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On booms and busts in Latin American economies

Cena, Mariano Andrés (2012) On booms and busts in Latin American economies. PhD thesis, London School of Economics and Political Science.

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This thesis deals with one obsession: the role of external factors in generating boombust cycles in Latin American countries. In the first chapter, I employ a Markov switching model to statistically validate the claim that the region is currently experiencing a combination of unprecedented favourable external conditions: high commodity prices and low global real interest rates. Based on this evidence, I introduce a model of a resource-rich small open economy with financial frictions in which external conditions switch stochastically between two regimes: “windfall” and “shortfall”. The model is calibrated to Argentina to study how changes in external conditions give rise to boom-bust cycles. I contribute to the current debate on the desirability of controls on capital inflows by studying, from a positive perspective, the effects of introducing a regime contingent tax rate on debt holdings. I conclude that the welfare effect, albeit always very small, is determined by the strength of the domestic financial frictions. The third chapter attempts to empirically evaluate the model by performing an event study. I assess the ability of the model to reproduce the behaviour of the economy during a five-year window period centered around the Great Recession of 2008/09. To capture the external environment following Lehman Brothers’ collapse, I introduce a regime switch in global financial conditions: normal and panic periods. I conclude that the model captures remarkably well the dynamic in this period and that its main weakness is the inability to reproduce the large swings observed in asset prices. The second chapter presents and studies a novel mechanism through which low-frequency fluctuations in foreign interest rates can generate different boom-bust patterns in an internationally borrowing constrained small open economy: intertemporal spillovers via collateral markets. When interest rates are low, the presence of a binding international borrowing constraint creates an intertemporal wedge that spills over into the intertemporal equation for capital due to its dual role as physical capital and financial collateral. As a result, in economies where the main source of collateral is reproducible capital, the spillover effect resembles an investment subsidy and fluctuations are smooth since there are no valuation effects. In contrast, when non-reproducible capital is posted as collateral, the disturbance resembles a financial service dividend and the interest rate fluctuations cause ample swings in macro aggregates due to their strong impact on asset valuations. It is my belief that in these chapters, I have contributed to our understanding of medium-run macroeconomic fluctuations in “semi-peripheral” countries.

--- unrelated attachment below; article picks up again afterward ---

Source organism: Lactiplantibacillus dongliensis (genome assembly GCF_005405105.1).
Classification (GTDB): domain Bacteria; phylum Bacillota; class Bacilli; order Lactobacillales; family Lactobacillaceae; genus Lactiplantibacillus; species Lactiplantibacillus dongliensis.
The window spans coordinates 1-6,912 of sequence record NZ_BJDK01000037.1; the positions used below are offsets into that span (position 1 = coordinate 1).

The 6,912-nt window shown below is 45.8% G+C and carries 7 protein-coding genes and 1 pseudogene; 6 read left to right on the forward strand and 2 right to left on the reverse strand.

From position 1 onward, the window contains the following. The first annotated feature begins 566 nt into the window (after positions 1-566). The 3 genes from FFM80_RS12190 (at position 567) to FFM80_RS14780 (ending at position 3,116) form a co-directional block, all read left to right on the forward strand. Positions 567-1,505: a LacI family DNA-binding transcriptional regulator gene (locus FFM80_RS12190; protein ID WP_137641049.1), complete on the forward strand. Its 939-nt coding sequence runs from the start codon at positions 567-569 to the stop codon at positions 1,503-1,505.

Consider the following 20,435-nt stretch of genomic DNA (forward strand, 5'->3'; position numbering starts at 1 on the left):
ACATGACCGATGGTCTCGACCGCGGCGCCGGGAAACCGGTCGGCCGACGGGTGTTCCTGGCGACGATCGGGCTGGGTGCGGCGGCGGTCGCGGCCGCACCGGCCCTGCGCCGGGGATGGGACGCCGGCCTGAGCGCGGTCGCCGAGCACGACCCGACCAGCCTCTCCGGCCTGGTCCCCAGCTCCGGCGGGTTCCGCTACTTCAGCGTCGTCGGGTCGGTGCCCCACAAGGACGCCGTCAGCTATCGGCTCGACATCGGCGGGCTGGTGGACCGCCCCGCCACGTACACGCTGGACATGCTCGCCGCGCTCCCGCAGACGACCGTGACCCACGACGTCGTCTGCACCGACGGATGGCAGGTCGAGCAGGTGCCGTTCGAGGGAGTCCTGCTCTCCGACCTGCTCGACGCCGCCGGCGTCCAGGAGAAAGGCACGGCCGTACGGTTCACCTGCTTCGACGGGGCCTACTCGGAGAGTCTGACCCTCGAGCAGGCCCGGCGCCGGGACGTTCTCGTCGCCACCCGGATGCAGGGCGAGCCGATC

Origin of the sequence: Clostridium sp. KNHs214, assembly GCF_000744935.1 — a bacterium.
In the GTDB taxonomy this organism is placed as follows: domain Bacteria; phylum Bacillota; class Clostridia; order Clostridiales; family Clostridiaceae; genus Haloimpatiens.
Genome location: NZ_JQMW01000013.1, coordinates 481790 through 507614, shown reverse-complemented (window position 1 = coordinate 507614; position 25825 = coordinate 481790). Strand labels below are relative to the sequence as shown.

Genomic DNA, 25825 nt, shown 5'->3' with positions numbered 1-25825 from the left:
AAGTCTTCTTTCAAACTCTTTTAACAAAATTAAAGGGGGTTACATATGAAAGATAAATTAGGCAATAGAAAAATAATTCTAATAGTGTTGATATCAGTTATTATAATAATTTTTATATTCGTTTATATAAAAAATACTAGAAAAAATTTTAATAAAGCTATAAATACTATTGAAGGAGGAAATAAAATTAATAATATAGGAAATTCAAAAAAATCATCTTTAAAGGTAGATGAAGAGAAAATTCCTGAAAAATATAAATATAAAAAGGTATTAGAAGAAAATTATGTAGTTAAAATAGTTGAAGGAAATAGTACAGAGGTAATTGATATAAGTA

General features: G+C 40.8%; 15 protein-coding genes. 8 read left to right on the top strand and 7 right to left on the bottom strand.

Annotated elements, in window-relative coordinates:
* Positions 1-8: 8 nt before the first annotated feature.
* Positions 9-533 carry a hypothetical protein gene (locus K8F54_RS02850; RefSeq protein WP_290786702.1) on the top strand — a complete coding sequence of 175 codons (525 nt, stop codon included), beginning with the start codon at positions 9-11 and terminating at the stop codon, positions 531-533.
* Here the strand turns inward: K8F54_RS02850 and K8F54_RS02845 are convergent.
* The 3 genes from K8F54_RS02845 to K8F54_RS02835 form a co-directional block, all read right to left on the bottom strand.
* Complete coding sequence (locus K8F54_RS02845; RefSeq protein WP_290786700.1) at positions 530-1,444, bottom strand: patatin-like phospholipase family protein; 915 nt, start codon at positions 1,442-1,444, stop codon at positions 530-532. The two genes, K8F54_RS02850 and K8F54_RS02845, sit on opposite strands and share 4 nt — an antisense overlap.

Item Type: Thesis (PhD)
Additional Information: © 2012 Mariano Cena
Library of Congress subject classification: H Social Sciences > HC Economic History and Conditions
Sets: Departments > Economics
Supervisor: Benigno, Gianluca and Guimaraes, Bernardo and Marcet, Albert

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